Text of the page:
“Local Access to Credit and International Trade.” University of Colorado Discussion Papers in Economics No. 16-01. Latest draft: October 2016.
Does local access to credit affect large-scale firm outcomes like exporting? I answer this question by modeling the relationship between finance-constrained exporters and bank entry decisions. Heterogeneous firms must finance fixed export costs via local banks that charge interest rates that are decreasing in bank branch presence.
I estimate this model with a panel of Brazilian municipal-level trade and banking data and show that commercial bank presence per person increases bilateral exports. My results show that local bank access matters: a one standard deviation increase in bank branches per person raises city-level bilateral exports by at least 12.6%. The effect is even stronger for industries where the credit constraint binds: bilateral industry exports increase by a much as 32.4% in sectors that use less internal funds and have more difficulty producing collateral.
Works in Progress
“Port Regions, Exports, and Subnational Trade.”
This paper investigates economies of scale in shipping and patterns of subnational trade. I present evidence that port regions – the final location a good travels to before it is exported – have cheaper access to goods produced for domestic consumption. This has important implications for the effect of market access on income: not only do regions with better access to foreign markets benefit by increased export sales, those regions also experience cheaper access to domestically produced final and intermediate goods. I motivate this theoretically with a multi-sector, multi-region trade model that includes domestic trade costs that decrease in foreign exports. I use 2012 U.S. Commodity Flow Survey Data on domestic trade patterns to identify this effect empirically. Controlling for sector, transport mode, and region characteristics, I show that intranational trade between regions in goods destined for consumption in the U.S. is increasing in shipments destined for foreign markets. Ignoring this relationship means means that traditional trade flow estimates will overstate the effect of distance on trade. Including the foreign shipments term reduces the estimated effect of routed distance on domestic trade by 10.9%.
“Distance, Geography, and Branch Banking.”
In this paper, I analyze the geography of bank company branching decisions and their affect on access to finance. I focus on three essential aspects of this unit of analysis: financial products are largely homogeneous, yet banks still enjoy significant market power, many companies build multiple branches in a single market, and those markets are often geographically distant from the bank company’s headquarters. I capture these effects by building a model of heterogeneously productive banks that compete for the share of monopolistic profits by building bank branches. I embed this in a general equilibrium economic geography model of production. Producers have a simple cash-in-advance constraint: all variable labor costs must be financed with external capital. The model shows that bank branching behavior and market share are driven by company size and geographic characteristics of the bank’s headquarter region. I test the predictions using Brazilian bank branch balance sheet data and show that the bilateral relationship between a company’s headquarter city and the markets they branch into are significant determinants of company behavior. This company-level effect aggregates into explaining city-level financial outcomes: bank access is decreasing in remoteness from headquarter regions. I show that this result means that financial depth is also decreasing in bank access and remoteness. In sum, this paper shows that within-country geography can help explain endogenous financial development due to its effects on bank company behavior.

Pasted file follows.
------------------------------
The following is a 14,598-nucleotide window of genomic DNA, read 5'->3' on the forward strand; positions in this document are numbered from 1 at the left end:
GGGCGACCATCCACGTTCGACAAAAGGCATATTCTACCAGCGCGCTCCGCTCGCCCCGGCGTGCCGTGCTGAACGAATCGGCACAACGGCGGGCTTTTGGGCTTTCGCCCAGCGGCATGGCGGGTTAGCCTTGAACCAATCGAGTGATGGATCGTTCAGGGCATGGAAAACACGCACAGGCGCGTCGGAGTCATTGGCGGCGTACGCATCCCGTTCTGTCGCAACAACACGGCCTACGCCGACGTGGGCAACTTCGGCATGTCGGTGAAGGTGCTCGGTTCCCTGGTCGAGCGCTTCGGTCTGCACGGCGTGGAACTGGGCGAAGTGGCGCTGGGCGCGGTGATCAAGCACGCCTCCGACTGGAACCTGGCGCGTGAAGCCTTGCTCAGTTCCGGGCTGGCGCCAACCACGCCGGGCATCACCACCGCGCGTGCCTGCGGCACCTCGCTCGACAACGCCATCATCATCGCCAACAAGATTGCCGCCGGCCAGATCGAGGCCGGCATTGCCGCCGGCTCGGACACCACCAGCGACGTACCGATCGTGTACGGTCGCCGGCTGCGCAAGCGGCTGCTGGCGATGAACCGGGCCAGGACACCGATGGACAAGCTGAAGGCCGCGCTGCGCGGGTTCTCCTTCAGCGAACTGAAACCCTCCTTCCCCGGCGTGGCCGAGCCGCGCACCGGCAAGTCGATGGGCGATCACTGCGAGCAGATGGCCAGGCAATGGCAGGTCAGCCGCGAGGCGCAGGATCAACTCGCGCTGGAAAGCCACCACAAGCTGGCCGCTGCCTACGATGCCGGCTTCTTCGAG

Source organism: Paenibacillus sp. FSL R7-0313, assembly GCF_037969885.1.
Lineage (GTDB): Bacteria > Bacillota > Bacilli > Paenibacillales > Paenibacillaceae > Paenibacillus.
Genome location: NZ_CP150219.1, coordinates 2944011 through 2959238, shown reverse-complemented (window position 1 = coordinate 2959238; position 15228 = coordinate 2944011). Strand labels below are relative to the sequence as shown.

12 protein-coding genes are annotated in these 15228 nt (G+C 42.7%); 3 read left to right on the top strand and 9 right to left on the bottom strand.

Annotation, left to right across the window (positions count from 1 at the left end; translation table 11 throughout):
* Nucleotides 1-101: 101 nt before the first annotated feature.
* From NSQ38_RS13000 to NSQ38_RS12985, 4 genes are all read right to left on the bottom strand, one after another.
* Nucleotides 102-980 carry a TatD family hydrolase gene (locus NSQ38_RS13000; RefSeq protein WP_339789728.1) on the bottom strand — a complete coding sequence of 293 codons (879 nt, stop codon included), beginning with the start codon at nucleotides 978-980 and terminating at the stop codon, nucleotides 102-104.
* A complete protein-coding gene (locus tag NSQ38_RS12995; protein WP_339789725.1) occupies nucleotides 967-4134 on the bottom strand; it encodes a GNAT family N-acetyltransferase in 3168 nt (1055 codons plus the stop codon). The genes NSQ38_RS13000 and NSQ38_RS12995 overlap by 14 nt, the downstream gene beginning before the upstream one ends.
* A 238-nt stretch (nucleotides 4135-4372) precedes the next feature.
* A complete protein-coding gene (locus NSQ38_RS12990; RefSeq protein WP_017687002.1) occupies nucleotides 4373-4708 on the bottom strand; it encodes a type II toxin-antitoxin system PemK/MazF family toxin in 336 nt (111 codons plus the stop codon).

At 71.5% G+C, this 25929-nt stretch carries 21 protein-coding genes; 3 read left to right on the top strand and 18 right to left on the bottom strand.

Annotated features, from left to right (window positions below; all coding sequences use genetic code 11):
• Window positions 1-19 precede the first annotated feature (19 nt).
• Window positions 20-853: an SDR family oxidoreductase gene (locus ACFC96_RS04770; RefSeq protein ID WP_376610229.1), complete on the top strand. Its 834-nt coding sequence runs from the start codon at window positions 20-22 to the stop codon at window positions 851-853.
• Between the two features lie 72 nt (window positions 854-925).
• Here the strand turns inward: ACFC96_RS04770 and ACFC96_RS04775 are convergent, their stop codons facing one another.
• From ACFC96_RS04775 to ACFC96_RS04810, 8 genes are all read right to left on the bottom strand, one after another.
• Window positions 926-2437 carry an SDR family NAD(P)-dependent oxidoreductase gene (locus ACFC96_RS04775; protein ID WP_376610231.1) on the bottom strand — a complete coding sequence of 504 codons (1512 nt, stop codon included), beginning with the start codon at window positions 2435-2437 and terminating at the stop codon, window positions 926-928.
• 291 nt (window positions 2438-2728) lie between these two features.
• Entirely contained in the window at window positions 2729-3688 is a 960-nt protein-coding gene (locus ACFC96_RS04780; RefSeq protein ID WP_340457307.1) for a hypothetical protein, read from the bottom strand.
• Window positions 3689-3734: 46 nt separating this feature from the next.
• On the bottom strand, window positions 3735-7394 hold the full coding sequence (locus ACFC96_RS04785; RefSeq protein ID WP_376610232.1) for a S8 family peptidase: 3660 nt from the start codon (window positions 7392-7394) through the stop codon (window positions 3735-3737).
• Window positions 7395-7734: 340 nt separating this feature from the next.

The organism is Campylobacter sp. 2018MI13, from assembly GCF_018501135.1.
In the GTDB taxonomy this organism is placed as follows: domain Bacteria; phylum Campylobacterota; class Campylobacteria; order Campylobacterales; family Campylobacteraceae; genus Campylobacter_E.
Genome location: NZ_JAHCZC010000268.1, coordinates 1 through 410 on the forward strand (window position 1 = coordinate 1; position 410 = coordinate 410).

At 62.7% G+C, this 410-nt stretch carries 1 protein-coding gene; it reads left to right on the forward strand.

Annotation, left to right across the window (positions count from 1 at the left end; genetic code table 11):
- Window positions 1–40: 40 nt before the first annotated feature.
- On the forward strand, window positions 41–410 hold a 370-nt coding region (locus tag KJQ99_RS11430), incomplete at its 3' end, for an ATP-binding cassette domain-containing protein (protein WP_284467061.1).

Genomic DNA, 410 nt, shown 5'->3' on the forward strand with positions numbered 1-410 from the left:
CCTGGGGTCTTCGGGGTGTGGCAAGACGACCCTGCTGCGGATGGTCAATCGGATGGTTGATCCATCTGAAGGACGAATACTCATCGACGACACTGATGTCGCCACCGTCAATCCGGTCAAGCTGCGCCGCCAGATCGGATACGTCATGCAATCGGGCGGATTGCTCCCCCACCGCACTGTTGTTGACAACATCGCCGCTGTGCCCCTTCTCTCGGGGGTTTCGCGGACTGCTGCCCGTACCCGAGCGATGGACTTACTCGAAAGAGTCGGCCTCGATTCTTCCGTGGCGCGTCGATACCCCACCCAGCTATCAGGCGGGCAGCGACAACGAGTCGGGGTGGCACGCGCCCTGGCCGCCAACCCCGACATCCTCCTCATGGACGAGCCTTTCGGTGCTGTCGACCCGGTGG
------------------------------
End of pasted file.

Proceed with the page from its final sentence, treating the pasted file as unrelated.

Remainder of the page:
“A Little Push: Regional Redistribution and Export Expansion.”
Domestic market size can be an important determinant of firm expansion in the presence of trade costs, an effect that is magnified if firms face liquidity constraints. In this paper, I investigate whether regional redistribution policies can relax the liquidity constraint and stimulate firms into becoming exporters. The mechanism is as follows: to expand outside of their local region, firms must finance fixed costs with profits from local sales. Trade costs and non-homothetic preferences mean an increase in average income induces consumers to buy more local manufactured goods, which allows firms to expand outside of their region. Empirically, I look at Municipal Participation Fund (FPM) transfers in Brazil, a redistributive tax policy that accounts for approximately 40% of city government budgets. Preliminary results show that conditional on city size and income, FPM transfers increase city-level exports. To tease out causality, I use an FPM formula change in 2004 as a natural experiment, as the change is an exogenous transfer shock.